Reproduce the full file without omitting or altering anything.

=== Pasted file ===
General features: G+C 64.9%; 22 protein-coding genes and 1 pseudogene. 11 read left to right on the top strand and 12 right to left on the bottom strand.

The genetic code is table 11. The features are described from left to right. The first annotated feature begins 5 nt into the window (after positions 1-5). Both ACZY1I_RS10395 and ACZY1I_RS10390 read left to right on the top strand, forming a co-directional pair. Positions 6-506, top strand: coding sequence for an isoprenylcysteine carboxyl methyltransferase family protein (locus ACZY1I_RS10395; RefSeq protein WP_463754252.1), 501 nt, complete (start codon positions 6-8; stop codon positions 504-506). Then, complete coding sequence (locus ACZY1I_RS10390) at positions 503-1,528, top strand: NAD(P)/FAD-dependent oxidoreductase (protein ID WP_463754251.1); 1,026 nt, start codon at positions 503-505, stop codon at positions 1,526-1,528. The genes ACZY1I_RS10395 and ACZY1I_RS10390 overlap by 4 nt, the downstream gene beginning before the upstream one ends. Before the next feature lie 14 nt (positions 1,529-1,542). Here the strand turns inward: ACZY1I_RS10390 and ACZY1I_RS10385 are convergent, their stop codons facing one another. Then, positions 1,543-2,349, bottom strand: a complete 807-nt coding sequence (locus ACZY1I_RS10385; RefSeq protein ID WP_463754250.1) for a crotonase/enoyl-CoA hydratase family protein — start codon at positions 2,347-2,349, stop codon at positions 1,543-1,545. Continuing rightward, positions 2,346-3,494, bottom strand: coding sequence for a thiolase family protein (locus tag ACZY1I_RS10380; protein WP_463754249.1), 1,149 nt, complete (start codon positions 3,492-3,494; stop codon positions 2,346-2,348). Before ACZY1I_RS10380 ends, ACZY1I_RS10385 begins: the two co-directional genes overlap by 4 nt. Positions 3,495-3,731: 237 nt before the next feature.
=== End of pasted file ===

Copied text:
General features: G+C 64.9%; 22 protein-coding genes and 1 pseudogene. 11 read left to right on the top strand and 12 right to left on the bottom strand.

The genetic code is table 11. The features are described from left to right. The first annotated feature begins 5 nt into the window (after positions 1-5). Both ACZY1I_RS10395 and ACZY1I_RS10390 read left to right on the top strand, forming a co-directional pair. Positions 6-506, top strand: coding sequence for an isoprenylcysteine carboxyl methyltransferase family protein (locus ACZY1I_RS10395; RefSeq protein WP_463754252.1), 501 nt, complete (start codon positions 6-8; stop codon positions 504-506). Then, complete coding sequence (locus ACZY1I_RS10390) at positions 503-1,528, top strand: NAD(P)/FAD-dependent oxidoreductase (protein ID WP_463754251.1); 1,026 nt, start codon at positions 503-505, stop codon at positions 1,526-1,528. The genes ACZY1I_RS10395 and ACZY1I_RS10390 overlap by 4 nt, the downstream gene beginning before the upstream one ends. Before the next feature lie 14 nt (positions 1,529-1,542). Here the strand turns inward: ACZY1I_RS10390 and ACZY1I_RS10385 are convergent, their stop codons facing one another. Then, positions 1,543-2,349, bottom strand: a complete 807-nt coding sequence (locus ACZY1I_RS10385; RefSeq protein ID WP_463754250.1) for a crotonase/enoyl-CoA hydratase family protein — start codon at positions 2,347-2,349, stop codon at positions 1,543-1,545. Continuing rightward, positions 2,346-3,494, bottom strand: coding sequence for a thiolase family protein (locus tag ACZY1I_RS10380; protein WP_463754249.1), 1,149 nt, complete (start codon positions 3,492-3,494; stop codon positions 2,346-2,348). Before ACZY1I_RS10380 ends, ACZY1I_RS10385 begins: the two co-directional genes overlap by 4 nt. Positions 3,495-3,731: 237 nt before the next feature.